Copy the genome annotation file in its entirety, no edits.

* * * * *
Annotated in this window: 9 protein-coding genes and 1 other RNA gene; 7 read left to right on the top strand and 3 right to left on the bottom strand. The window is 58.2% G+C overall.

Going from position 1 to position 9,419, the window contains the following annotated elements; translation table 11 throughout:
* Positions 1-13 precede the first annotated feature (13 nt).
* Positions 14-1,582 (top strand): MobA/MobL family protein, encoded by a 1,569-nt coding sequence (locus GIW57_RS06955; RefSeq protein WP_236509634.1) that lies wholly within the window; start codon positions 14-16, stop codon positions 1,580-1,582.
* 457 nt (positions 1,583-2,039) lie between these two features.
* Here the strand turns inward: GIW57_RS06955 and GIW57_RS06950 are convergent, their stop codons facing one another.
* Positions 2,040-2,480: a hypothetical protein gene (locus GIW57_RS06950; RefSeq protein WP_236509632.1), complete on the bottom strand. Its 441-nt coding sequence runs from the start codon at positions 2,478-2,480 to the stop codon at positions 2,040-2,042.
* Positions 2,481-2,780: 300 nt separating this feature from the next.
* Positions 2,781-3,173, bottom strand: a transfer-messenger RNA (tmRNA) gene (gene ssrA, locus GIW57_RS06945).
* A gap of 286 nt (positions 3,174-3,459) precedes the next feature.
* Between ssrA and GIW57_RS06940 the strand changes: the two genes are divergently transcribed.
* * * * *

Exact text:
Annotated in this window: 9 protein-coding genes and 1 other RNA gene; 7 read left to right on the top strand and 3 right to left on the bottom strand. The window is 58.2% G+C overall.

Going from position 1 to position 9,419, the window contains the following annotated elements; translation table 11 throughout:
* Positions 1-13 precede the first annotated feature (13 nt).
* Positions 14-1,582 (top strand): MobA/MobL family protein, encoded by a 1,569-nt coding sequence (locus GIW57_RS06955; RefSeq protein WP_236509634.1) that lies wholly within the window; start codon positions 14-16, stop codon positions 1,580-1,582.
* 457 nt (positions 1,583-2,039) lie between these two features.
* Here the strand turns inward: GIW57_RS06955 and GIW57_RS06950 are convergent, their stop codons facing one another.
* Positions 2,040-2,480: a hypothetical protein gene (locus GIW57_RS06950; RefSeq protein WP_236509632.1), complete on the bottom strand. Its 441-nt coding sequence runs from the start codon at positions 2,478-2,480 to the stop codon at positions 2,040-2,042.
* Positions 2,481-2,780: 300 nt separating this feature from the next.
* Positions 2,781-3,173, bottom strand: a transfer-messenger RNA (tmRNA) gene (gene ssrA, locus GIW57_RS06945).
* A gap of 286 nt (positions 3,174-3,459) precedes the next feature.
* Between ssrA and GIW57_RS06940 the strand changes: the two genes are divergently transcribed.